A great story by Travis Sawchik at Triblive.com about the Pirates. Specifically, how they got better. More specifically, how it was largely a function of improving the defense. Not by merely getting good defensive players, but through strategy, research and hard work:
The Pirates experimented with a comprehensive defensive philosophy the past several seasons, but this was different.
• Position players had to change. They had to shift from areas of the field where they had been stationed their entire careers and trust the pitching staff’s ability to locate pitches.
• Pitchers had to change. The staff had to rely on a new primary pitch and trust the radical defensive alignments behind them.
• Old-school coaches had to change. Coaches trained in 20th century baseball orthodoxy had to trust 21st century concepts.
The club’s improvement would not come through adding Gold Glove-caliber fielders or pricey free agent pitchers but rather improving the sum of its defensive parts.
The plan has been a success.
Go read the article and check out the plan. It’s a great explanatory piece in and of itself and it’s a great example of how defense likely will never be reduced to a single or even a couple of overarching stats. So many moving parts. Watching the moving is pretty fantastic.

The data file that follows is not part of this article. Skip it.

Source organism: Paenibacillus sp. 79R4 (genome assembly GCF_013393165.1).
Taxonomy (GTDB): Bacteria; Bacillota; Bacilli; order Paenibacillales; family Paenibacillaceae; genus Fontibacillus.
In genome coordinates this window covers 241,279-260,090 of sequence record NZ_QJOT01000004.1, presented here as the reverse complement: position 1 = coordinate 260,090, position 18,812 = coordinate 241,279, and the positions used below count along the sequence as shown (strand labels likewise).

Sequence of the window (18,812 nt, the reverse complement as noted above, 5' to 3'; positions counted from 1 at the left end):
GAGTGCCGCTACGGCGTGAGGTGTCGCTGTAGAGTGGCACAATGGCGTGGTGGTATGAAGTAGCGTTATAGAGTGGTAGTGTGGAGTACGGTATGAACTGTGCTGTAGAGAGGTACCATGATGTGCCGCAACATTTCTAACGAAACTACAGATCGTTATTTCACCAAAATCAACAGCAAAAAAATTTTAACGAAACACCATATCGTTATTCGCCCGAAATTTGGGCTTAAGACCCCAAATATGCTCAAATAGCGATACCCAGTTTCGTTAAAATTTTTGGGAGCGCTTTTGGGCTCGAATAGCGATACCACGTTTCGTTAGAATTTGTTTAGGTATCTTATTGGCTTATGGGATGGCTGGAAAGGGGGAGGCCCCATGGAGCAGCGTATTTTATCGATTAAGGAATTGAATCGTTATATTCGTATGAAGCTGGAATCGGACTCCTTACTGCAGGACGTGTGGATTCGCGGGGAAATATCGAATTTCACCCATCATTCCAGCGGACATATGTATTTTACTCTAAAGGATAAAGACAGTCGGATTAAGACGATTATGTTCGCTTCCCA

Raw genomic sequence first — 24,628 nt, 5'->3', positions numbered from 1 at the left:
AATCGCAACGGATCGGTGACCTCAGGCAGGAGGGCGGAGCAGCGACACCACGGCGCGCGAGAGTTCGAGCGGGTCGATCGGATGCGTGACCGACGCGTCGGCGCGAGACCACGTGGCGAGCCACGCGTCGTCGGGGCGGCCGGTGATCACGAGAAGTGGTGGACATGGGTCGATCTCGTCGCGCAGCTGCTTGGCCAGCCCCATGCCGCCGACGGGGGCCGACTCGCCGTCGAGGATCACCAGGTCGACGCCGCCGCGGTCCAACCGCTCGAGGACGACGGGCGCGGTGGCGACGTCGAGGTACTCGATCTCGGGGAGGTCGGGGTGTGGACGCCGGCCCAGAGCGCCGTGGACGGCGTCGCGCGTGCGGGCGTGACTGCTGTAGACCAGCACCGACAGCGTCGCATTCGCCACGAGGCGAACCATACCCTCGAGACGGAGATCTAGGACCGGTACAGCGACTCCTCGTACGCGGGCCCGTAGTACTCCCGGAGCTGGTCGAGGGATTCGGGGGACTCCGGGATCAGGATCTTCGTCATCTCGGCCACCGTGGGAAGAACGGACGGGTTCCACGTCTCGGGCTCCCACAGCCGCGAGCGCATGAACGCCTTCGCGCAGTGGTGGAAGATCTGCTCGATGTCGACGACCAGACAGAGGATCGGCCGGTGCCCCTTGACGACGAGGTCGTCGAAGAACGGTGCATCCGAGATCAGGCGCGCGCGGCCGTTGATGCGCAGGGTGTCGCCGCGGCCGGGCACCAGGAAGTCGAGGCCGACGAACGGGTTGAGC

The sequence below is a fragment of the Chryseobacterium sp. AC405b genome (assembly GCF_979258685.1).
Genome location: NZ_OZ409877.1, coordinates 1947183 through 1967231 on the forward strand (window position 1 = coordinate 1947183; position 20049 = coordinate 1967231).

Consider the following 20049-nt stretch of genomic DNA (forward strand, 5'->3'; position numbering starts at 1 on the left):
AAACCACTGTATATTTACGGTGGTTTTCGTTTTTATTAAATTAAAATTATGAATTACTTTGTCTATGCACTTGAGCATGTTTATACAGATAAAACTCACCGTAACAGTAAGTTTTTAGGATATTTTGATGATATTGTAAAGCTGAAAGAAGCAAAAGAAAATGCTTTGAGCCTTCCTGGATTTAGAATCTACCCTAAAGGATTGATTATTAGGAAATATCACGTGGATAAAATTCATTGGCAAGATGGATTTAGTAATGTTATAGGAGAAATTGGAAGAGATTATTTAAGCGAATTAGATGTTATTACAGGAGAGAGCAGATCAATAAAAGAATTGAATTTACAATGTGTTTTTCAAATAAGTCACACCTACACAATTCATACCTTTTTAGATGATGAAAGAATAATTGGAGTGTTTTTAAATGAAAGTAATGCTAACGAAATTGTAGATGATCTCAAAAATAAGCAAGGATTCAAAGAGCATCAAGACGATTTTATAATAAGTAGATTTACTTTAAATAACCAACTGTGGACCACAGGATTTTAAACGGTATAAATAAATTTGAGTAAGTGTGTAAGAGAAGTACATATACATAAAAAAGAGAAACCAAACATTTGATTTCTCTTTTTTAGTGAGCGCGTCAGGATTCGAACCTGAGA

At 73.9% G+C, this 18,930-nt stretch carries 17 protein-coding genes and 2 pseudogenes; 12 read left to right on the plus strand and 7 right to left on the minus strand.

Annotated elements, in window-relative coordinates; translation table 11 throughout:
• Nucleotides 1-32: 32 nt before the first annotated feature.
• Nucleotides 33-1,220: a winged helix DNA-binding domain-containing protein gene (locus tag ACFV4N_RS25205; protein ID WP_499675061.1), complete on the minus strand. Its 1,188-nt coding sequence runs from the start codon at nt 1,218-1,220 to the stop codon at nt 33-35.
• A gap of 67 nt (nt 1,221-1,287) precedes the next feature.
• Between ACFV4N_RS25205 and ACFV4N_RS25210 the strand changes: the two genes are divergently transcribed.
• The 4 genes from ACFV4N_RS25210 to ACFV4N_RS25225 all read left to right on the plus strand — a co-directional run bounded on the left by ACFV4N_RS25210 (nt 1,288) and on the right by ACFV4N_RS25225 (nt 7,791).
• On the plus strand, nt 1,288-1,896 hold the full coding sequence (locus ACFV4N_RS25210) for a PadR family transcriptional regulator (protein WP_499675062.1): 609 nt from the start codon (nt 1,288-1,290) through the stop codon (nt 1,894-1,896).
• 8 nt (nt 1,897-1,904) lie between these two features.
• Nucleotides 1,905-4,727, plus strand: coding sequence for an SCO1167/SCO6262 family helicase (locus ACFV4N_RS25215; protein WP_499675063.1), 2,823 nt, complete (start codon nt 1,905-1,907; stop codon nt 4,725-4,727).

Marlins outfielder Ichiro Suzuki deposited a single to left-center field in the fourth inning of Monday night’s game against the Mets, then added a double to center field in the eighth. Those mark hits No. 3,010 and 3,011 for Suzuki in his major league career, tying and then moving past Wade Boggs for sole possession of 27th on baseball’s all-time hits list.
Suzuki would come around to score on a double by Xavier Scruggs to break a scoreless tie in the eighth.
Here’s the video of Ichiro’s first hit.
By the end of the season, Suzuki will have presumably moved ahead of Rafael Palmeiro (26th; 3,020) and Lou Brock (25th; 3,023).
Suzuki was 2-for-4 after the double. With baseball’s fifth month nearly complete, the 42-year-old is currently batting .298/.371/.373.
Dodgers manager Dave Roberts said that there is a possibility that starter Clayton Kershaw will be activated after throwing a simulated game on Tuesday, Alanna Rizzo of SportsNet LA reports. Kershaw threw a 60-pitch bullpen session on Friday. His activation depends on how he feels coming out of the simulated game.
Kershaw, 28, has been out since late June with mild disk herniation in his lower back. There was some consternation last month that the lefty might need back surgery, but he seems to have moved past that worry.
At the time he hit the disabled list, Kershaw was a front-runner for the National League Cy Young Award, owning an 11-2 record with a 1.79 ERA and a 145/9 K/BB ratio in 121 innings.
The Dodgers entered play Monday with a two-game lead over the Giants in the NL West. Needless to say, getting Kershaw back bolsters their odds of winning the division.